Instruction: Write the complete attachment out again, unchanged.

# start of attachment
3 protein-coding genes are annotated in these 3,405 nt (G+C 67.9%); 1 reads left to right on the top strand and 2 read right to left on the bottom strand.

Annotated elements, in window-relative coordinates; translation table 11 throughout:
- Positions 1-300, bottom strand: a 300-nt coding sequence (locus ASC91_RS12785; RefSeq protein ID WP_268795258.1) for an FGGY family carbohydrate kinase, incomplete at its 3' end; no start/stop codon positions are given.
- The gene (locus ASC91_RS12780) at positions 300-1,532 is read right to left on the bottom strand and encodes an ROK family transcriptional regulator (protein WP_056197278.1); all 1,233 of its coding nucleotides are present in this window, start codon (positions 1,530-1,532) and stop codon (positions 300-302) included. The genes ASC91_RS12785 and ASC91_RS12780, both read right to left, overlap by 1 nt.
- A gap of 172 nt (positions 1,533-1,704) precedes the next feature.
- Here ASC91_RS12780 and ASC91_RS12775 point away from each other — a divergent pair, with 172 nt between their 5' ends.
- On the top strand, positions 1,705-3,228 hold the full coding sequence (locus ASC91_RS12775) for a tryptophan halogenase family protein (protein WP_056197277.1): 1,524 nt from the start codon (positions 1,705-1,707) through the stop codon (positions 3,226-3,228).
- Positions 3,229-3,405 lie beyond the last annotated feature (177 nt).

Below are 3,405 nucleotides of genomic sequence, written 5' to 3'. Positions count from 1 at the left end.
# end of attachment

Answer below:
3 protein-coding genes are annotated in these 3,405 nt (G+C 67.9%); 1 reads left to right on the top strand and 2 read right to left on the bottom strand.

Annotated elements, in window-relative coordinates; translation table 11 throughout:
- Positions 1-300, bottom strand: a 300-nt coding sequence (locus ASC91_RS12785; RefSeq protein ID WP_268795258.1) for an FGGY family carbohydrate kinase, incomplete at its 3' end; no start/stop codon positions are given.
- The gene (locus ASC91_RS12780) at positions 300-1,532 is read right to left on the bottom strand and encodes an ROK family transcriptional regulator (protein WP_056197278.1); all 1,233 of its coding nucleotides are present in this window, start codon (positions 1,530-1,532) and stop codon (positions 300-302) included. The genes ASC91_RS12785 and ASC91_RS12780, both read right to left, overlap by 1 nt.
- A gap of 172 nt (positions 1,533-1,704) precedes the next feature.
- Here ASC91_RS12780 and ASC91_RS12775 point away from each other — a divergent pair, with 172 nt between their 5' ends.
- On the top strand, positions 1,705-3,228 hold the full coding sequence (locus ASC91_RS12775) for a tryptophan halogenase family protein (protein WP_056197277.1): 1,524 nt from the start codon (positions 1,705-1,707) through the stop codon (positions 3,226-3,228).
- Positions 3,229-3,405 lie beyond the last annotated feature (177 nt).

Below are 3,405 nucleotides of genomic sequence, written 5' to 3'. Positions count from 1 at the left end.